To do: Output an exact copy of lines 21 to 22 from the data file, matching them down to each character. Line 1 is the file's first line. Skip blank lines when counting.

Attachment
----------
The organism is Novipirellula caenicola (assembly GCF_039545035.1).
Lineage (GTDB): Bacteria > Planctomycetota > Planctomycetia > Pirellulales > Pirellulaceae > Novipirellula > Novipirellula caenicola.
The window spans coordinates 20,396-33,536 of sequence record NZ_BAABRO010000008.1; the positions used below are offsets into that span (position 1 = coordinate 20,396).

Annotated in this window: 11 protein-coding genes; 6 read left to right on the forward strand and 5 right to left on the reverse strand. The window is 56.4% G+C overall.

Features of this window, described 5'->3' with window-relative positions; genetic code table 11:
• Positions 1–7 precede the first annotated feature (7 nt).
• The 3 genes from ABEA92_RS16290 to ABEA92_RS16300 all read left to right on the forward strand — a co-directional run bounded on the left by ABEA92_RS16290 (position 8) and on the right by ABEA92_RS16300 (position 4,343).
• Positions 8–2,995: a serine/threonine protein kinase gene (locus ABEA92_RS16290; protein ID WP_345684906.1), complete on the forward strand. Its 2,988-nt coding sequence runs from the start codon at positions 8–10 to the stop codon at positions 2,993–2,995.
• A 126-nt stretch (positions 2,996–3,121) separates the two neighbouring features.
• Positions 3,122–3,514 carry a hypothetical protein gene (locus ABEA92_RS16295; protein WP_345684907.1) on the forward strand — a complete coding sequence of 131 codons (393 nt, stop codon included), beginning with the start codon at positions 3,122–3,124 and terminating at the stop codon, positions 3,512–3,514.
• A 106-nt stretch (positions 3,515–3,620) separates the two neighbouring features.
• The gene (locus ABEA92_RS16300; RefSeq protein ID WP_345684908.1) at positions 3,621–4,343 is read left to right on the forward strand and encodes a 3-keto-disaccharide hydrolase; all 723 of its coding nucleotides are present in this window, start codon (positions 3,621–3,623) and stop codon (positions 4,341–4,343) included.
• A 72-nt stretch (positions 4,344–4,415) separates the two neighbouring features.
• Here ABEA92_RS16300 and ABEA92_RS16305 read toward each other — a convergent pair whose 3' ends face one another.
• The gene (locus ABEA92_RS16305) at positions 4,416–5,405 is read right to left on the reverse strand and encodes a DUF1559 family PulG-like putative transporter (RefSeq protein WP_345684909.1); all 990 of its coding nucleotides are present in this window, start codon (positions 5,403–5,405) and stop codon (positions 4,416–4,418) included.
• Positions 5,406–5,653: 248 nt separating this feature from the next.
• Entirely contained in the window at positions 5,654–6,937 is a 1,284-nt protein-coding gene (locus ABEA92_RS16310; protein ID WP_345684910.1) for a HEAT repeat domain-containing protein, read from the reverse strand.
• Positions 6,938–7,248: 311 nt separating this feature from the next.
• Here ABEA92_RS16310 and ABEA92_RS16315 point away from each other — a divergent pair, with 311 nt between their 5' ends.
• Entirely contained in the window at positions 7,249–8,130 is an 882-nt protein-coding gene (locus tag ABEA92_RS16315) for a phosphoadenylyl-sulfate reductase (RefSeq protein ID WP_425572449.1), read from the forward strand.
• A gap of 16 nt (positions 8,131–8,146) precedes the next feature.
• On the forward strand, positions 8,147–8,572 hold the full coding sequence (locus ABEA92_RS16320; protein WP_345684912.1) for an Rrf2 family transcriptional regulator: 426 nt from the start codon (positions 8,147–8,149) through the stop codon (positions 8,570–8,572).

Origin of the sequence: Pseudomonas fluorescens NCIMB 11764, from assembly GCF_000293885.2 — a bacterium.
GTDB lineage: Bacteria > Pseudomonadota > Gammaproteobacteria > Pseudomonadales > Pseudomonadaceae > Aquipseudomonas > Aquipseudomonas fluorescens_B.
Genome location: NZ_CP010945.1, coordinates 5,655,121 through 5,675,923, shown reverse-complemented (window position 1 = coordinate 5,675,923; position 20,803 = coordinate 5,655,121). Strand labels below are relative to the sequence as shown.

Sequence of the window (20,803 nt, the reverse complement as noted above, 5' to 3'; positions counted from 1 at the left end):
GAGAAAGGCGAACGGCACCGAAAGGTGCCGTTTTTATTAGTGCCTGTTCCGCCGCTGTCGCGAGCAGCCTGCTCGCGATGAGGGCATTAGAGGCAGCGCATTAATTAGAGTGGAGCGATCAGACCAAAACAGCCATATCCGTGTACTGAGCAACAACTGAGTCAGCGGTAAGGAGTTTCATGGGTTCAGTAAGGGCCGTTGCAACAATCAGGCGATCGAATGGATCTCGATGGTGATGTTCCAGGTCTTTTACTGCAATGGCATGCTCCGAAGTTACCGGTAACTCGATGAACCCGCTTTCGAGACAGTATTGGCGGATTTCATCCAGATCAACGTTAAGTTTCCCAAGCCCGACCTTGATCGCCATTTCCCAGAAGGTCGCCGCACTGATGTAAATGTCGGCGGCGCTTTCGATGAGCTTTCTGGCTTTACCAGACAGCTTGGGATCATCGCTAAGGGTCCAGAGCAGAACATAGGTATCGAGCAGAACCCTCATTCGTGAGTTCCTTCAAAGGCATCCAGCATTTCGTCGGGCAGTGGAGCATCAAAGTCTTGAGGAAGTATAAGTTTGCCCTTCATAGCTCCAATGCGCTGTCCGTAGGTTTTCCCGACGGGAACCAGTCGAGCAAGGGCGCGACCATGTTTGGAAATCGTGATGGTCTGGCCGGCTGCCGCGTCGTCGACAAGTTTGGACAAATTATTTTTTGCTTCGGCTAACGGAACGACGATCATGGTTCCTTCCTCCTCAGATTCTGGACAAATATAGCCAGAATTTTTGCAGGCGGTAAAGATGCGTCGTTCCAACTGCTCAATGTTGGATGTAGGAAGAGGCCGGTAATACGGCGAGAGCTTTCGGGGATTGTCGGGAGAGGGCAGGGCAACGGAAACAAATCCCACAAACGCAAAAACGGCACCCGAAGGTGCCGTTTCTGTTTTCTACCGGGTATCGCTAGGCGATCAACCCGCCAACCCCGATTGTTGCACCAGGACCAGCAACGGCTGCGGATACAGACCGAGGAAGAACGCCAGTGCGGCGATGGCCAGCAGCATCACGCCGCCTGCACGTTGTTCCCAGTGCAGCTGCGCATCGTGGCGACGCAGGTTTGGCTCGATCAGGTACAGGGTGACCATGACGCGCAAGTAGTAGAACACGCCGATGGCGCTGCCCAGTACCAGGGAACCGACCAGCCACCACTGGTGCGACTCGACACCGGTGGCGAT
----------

• A gap of 16 nt (positions 8,131–8,146) precedes the next feature.
• On the forward strand, positions 8,147–8,572 hold the full coding sequence (locus ABEA92_RS16320; protein WP_345684912.1) for an Rrf2 family transcriptional regulator: 426 nt from the start codon (positions 8,147–8,149) through the stop codon (positions 8,570–8,572).